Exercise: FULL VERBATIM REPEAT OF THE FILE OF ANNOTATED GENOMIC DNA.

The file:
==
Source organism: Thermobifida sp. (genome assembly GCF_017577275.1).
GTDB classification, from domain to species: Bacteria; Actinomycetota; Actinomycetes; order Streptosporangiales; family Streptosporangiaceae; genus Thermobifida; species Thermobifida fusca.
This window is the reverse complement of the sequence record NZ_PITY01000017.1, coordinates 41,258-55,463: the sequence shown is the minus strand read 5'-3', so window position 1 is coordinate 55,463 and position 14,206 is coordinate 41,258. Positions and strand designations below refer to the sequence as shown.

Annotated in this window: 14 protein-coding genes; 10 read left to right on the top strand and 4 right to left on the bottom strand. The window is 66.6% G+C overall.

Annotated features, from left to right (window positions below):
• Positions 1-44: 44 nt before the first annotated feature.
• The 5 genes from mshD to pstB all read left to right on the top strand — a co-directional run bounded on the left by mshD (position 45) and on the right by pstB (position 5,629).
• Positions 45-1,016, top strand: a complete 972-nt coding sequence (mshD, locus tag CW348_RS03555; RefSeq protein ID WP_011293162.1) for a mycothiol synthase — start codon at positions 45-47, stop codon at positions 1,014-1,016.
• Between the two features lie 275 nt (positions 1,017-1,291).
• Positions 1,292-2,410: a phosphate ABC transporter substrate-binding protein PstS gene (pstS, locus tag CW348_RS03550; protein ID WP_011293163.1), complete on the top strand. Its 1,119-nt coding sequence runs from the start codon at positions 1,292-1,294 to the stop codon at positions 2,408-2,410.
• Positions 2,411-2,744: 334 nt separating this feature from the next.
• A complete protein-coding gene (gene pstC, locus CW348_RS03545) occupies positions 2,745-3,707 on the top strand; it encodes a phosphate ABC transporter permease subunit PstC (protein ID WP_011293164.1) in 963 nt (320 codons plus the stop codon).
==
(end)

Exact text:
Source organism: Thermobifida sp. (genome assembly GCF_017577275.1).
GTDB classification, from domain to species: Bacteria; Actinomycetota; Actinomycetes; order Streptosporangiales; family Streptosporangiaceae; genus Thermobifida; species Thermobifida fusca.
This window is the reverse complement of the sequence record NZ_PITY01000017.1, coordinates 41,258-55,463: the sequence shown is the minus strand read 5'-3', so window position 1 is coordinate 55,463 and position 14,206 is coordinate 41,258. Positions and strand designations below refer to the sequence as shown.

Annotated in this window: 14 protein-coding genes; 10 read left to right on the top strand and 4 right to left on the bottom strand. The window is 66.6% G+C overall.

Annotated features, from left to right (window positions below):
• Positions 1-44: 44 nt before the first annotated feature.
• The 5 genes from mshD to pstB all read left to right on the top strand — a co-directional run bounded on the left by mshD (position 45) and on the right by pstB (position 5,629).
• Positions 45-1,016, top strand: a complete 972-nt coding sequence (mshD, locus tag CW348_RS03555; RefSeq protein ID WP_011293162.1) for a mycothiol synthase — start codon at positions 45-47, stop codon at positions 1,014-1,016.
• Between the two features lie 275 nt (positions 1,017-1,291).
• Positions 1,292-2,410: a phosphate ABC transporter substrate-binding protein PstS gene (pstS, locus tag CW348_RS03550; protein ID WP_011293163.1), complete on the top strand. Its 1,119-nt coding sequence runs from the start codon at positions 1,292-1,294 to the stop codon at positions 2,408-2,410.
• Positions 2,411-2,744: 334 nt separating this feature from the next.
• A complete protein-coding gene (gene pstC, locus CW348_RS03545) occupies positions 2,745-3,707 on the top strand; it encodes a phosphate ABC transporter permease subunit PstC (protein ID WP_011293164.1) in 963 nt (320 codons plus the stop codon).